The cast, led by the almost supernaturally talented Dakota Fanning, rises above the level of the script. The father/daughter relationship between Fanning and Kurt Russell is well-done as is the son/father relationship between Russell and Kris Kristofferson. In one of the best scenes, the two generations of Crane men sit watching Cale play with her filly. Ben says to his father, “You ever seen a kid so happy with a horse?” Pop thinks for a second and then replies, “Yeah, I have.” And you can see him picturing Ben as a little boy. As a grandfather this is his second go round and Kristofferson plays the moment perfectly. Freddy Rodriguez and Luis Guzman add to the proceedings as Ben's horse trainers. They both get more to do than poor Elisabeth Shue, whose character -as Scott mentioned- gets shortshrifted by the script.
Dreamer is a pleasant enough diversion but there isn't a hint of originality to it. The script (based on a real-life racehorse named Mariah's Storm) is strictly by the numbers. If you can't tell exactly what's going to happen next in every scene you must be under 12 or watching your very first movie. If, however, you're in the mood for a feel-good family movie about a girl and her horse, complete with swelling strings and plenty of predictable hugs and tears of joy, you could do much worse than Dreamer.
Freddy Rodriguez and Dakota Fanning in Dreamer
My first thought as the film started was that Kirk Russell was miscast. He looks more like Dakota Fanning’s grandfather than father. At 54 he is certainly capable of being the father of an eleven year old but she could also very easily be his granddaughter. Russell’s father is played by Kris Kristofferson who is only 17 years his senior.
However age inappropriate I felt he was, he still delivers a good performance. I particularly liked the scene on parent’s night when he reads his daughter’s story out loud to the teacher and other parents. It is a story about a struggling king but he realizes that it represents him. He tries to not let it show just how the story affects him but he subtly allows us to see that it does.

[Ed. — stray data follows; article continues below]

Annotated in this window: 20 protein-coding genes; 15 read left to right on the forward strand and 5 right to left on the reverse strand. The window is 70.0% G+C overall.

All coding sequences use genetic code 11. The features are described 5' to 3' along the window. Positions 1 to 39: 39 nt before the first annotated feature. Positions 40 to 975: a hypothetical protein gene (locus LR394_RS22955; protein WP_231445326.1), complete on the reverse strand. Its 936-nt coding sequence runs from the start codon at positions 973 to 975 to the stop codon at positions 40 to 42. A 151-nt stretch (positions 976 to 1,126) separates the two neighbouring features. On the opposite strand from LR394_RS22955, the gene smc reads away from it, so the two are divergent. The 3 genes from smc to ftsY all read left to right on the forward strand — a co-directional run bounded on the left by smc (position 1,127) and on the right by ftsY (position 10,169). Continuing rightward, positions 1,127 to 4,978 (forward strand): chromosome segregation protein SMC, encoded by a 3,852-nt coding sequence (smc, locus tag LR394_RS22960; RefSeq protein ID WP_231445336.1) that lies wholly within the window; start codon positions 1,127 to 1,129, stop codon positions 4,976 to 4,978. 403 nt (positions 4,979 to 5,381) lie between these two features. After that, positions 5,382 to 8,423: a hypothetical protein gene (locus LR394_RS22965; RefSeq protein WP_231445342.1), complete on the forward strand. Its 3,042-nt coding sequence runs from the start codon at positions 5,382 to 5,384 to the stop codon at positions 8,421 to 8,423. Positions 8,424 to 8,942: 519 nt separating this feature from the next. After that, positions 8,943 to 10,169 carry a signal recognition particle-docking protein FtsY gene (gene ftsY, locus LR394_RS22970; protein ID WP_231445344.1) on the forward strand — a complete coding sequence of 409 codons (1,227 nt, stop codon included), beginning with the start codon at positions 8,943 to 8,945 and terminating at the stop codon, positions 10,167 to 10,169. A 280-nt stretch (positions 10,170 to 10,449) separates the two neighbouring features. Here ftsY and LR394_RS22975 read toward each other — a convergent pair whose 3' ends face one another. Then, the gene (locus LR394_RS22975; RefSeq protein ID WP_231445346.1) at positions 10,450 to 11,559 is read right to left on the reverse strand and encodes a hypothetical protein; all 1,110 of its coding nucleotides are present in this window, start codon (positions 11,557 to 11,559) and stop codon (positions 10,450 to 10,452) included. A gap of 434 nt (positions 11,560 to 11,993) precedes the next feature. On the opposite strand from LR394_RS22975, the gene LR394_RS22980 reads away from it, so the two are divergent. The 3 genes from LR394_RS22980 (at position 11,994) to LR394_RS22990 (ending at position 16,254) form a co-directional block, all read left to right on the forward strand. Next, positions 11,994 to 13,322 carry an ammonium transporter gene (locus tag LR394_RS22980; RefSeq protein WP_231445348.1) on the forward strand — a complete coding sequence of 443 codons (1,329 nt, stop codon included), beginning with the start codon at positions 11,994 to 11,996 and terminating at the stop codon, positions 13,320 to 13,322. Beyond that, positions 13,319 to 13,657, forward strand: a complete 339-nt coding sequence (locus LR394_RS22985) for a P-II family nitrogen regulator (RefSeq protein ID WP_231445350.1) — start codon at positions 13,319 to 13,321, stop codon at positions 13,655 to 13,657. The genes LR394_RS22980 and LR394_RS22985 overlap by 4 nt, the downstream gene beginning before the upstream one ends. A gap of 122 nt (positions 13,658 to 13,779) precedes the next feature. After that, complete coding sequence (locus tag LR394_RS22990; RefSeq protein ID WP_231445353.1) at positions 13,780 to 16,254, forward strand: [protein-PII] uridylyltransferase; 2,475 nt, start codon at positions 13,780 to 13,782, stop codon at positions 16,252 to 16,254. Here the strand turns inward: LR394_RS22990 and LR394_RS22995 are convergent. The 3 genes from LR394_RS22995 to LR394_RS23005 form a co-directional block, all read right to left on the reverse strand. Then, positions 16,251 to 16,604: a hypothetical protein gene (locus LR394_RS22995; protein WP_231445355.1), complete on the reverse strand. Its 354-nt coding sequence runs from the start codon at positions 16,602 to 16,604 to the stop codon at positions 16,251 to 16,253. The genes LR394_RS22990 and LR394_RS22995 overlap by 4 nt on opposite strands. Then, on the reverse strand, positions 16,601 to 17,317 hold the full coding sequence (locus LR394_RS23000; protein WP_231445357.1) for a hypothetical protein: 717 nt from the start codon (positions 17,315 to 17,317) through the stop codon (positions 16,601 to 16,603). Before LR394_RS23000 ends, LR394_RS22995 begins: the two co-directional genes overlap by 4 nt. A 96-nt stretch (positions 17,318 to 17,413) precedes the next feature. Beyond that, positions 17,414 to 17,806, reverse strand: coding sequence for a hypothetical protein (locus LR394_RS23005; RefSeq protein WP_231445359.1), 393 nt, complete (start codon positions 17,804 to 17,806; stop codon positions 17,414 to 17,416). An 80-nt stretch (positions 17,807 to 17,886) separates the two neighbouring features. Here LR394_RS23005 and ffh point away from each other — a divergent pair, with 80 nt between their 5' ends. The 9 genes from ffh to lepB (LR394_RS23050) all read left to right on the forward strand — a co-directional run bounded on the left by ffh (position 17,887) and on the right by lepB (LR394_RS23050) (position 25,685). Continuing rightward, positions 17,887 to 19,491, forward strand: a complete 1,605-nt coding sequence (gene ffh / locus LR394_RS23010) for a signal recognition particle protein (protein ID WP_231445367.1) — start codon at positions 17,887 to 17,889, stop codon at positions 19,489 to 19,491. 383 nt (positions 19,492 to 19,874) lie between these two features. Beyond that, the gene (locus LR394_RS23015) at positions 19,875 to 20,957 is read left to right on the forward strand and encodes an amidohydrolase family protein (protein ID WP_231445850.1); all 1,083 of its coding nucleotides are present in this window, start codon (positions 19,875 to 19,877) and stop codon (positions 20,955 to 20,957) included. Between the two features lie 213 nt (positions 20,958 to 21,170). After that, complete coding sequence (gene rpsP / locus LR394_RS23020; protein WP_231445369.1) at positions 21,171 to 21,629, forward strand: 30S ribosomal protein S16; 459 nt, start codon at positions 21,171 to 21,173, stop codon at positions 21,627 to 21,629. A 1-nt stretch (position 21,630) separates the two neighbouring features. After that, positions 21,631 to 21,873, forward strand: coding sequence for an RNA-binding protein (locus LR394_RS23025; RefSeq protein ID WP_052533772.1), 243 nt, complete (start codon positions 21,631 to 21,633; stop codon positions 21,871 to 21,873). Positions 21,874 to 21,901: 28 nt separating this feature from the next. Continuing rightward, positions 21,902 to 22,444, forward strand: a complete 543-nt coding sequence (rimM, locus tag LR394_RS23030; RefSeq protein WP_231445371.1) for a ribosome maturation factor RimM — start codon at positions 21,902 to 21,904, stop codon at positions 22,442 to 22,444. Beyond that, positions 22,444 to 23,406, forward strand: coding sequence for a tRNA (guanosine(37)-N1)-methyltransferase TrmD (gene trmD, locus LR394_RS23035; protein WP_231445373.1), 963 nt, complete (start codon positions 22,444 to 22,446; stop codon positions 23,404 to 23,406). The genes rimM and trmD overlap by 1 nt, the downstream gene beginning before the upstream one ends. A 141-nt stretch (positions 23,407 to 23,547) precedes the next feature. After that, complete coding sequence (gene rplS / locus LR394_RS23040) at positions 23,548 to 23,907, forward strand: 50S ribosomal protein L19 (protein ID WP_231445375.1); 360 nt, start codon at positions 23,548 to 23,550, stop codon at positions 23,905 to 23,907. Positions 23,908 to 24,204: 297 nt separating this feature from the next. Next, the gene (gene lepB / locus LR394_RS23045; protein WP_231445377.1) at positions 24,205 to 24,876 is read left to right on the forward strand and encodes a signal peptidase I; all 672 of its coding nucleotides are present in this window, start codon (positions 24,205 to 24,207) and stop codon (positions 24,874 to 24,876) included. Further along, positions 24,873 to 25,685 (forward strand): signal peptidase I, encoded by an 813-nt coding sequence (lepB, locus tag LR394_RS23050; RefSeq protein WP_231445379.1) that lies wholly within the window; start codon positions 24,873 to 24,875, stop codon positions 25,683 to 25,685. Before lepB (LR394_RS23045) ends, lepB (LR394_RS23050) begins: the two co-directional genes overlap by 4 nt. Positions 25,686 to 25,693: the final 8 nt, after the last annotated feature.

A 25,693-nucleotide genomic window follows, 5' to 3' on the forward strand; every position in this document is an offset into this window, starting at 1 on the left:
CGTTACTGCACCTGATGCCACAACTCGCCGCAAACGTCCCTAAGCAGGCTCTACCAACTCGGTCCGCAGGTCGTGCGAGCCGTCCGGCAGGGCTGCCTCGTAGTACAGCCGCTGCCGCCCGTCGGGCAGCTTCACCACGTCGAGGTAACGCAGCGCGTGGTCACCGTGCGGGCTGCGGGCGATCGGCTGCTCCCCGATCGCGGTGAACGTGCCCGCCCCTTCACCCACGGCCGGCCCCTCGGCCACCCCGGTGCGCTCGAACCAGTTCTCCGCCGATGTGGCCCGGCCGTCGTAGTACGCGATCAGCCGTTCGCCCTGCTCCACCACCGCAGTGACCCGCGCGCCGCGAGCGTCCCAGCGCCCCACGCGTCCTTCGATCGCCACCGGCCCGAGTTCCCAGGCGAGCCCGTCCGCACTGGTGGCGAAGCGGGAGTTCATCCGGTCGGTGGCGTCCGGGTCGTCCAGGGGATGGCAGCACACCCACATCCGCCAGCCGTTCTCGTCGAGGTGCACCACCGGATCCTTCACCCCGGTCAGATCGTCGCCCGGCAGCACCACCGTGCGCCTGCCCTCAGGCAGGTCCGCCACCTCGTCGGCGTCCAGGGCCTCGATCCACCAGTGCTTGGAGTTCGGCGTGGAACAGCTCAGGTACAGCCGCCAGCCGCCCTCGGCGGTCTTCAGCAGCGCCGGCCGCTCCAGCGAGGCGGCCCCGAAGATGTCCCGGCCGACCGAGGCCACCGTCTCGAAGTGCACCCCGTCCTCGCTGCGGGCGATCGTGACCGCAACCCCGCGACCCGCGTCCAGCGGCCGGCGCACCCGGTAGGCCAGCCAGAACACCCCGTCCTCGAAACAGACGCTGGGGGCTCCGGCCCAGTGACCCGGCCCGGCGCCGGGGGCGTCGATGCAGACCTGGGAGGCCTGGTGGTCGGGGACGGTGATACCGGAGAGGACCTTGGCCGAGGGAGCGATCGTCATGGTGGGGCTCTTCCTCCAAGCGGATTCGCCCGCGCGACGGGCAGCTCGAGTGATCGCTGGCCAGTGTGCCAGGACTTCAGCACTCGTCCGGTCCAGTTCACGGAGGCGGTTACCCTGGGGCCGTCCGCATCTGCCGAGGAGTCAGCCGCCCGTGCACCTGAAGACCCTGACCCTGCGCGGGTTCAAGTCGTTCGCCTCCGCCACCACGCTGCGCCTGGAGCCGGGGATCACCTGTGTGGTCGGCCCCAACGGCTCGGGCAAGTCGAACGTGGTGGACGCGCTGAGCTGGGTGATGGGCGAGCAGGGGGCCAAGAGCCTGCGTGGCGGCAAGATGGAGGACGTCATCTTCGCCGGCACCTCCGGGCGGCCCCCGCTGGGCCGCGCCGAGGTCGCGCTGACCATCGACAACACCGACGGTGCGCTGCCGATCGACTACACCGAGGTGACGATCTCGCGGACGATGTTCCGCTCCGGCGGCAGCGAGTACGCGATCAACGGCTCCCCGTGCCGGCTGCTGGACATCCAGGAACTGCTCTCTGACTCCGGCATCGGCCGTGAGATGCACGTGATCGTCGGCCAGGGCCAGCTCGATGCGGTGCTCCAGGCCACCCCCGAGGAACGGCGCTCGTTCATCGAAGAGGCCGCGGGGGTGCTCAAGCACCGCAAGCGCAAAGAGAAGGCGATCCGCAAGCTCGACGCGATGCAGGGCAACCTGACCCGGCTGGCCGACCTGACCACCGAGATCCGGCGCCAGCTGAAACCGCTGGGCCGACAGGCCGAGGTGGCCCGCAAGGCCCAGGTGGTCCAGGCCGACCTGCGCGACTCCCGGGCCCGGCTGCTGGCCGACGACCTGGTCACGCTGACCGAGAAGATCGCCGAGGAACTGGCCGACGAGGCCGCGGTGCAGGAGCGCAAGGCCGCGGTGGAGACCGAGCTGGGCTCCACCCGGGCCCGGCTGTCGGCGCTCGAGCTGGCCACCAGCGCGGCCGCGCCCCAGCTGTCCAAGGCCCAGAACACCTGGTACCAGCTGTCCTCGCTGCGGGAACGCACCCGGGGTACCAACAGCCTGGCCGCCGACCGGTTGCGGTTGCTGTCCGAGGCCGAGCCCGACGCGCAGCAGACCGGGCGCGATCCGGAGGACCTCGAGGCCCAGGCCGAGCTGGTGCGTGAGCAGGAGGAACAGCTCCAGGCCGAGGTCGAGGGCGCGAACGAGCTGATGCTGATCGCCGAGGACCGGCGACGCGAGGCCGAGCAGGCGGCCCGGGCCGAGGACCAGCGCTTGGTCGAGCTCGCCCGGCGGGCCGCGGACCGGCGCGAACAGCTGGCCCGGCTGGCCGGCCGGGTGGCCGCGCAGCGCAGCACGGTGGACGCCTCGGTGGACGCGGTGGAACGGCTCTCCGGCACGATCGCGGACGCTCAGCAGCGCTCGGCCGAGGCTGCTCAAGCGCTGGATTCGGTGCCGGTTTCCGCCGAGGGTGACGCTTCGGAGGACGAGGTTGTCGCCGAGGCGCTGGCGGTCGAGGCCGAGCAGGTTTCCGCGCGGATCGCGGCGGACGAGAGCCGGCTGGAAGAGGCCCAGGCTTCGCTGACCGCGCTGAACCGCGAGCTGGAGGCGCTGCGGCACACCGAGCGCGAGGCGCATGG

Dakota Fanning is excellent in the role. The Georgia born actress has big blue curious eyes, perfect for the part of a Kentucky child fascinated by a horse. My brothers both heaped praise on her acting ability and she deserves it all. Not only is she a great little actress but she never becomes cloyingly sweet, as every child actress since Shirley Temple has tended to be.
Dreamer is a story of a child who learns wonderful lessons from all of the adults around her. From her father she learns how to take care of a horse and the business of owning one. She sits in the diner her mother works at to help make ends meet. She enjoys what she thinks is the job’s perk, pie. Her parents are teaching her that if you want something you have to work for it and if you want something very badly you have to work very hard for it.
My favorite piece of her education comes from the jockey, and family friend, Manolin. He tells her of his lost dreams when he was in a horse riding accident that left his chest and shoulders scarred. From Manolin, Cale sees that you can come back from an injury. Like the horse, Manolin has to train for the race. He needs to lose some weight and I laughed at the scene where he is taunted by donuts.
Dreamer has much to offer but as my brothers noted, it is a standard sports film. The plot of an underdog athlete or sports team suffering through but never giving up on their way to the big event is nearly as old as film itself. The climactic race is milked for all the drama it can hold. Even though it lacks in originality, I was still taken in by this likable group and the horse that brings them all together.
Photos © Copyright Dreamworks (2005)